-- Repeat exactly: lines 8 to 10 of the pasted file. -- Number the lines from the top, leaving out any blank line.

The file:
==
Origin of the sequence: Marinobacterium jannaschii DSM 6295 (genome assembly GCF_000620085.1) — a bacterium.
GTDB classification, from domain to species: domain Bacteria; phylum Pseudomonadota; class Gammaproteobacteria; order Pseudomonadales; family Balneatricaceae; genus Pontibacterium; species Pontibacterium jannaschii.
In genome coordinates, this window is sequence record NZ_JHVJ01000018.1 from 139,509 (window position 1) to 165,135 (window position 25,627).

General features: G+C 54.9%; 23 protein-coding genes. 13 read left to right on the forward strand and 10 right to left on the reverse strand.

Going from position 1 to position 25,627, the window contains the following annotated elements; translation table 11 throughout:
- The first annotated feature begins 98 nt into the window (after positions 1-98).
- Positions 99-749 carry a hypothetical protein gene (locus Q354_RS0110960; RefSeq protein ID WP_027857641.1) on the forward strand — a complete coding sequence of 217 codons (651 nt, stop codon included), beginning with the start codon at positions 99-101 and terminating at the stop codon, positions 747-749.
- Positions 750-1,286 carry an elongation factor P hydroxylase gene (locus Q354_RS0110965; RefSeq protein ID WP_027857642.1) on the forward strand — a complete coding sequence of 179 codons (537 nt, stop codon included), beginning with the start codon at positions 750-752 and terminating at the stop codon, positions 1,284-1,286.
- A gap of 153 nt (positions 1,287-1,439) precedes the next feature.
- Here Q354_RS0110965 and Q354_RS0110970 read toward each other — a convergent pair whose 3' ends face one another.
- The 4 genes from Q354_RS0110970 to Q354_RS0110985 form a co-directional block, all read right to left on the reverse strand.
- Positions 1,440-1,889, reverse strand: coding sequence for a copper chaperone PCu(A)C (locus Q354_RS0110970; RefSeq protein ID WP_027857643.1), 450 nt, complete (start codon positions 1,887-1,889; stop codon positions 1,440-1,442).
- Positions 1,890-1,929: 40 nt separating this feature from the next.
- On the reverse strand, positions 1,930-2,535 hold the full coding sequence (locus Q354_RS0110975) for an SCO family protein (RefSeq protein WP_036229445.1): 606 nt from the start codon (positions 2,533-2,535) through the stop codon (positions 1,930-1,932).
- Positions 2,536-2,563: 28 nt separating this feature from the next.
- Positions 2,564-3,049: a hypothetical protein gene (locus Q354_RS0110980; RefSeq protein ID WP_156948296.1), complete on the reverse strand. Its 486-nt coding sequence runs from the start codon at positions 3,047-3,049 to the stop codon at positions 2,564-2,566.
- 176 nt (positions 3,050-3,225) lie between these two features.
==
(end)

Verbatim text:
- Positions 750-1,286 carry an elongation factor P hydroxylase gene (locus Q354_RS0110965; RefSeq protein ID WP_027857642.1) on the forward strand — a complete coding sequence of 179 codons (537 nt, stop codon included), beginning with the start codon at positions 750-752 and terminating at the stop codon, positions 1,284-1,286.
- A gap of 153 nt (positions 1,287-1,439) precedes the next feature.
- Here Q354_RS0110965 and Q354_RS0110970 read toward each other — a convergent pair whose 3' ends face one another.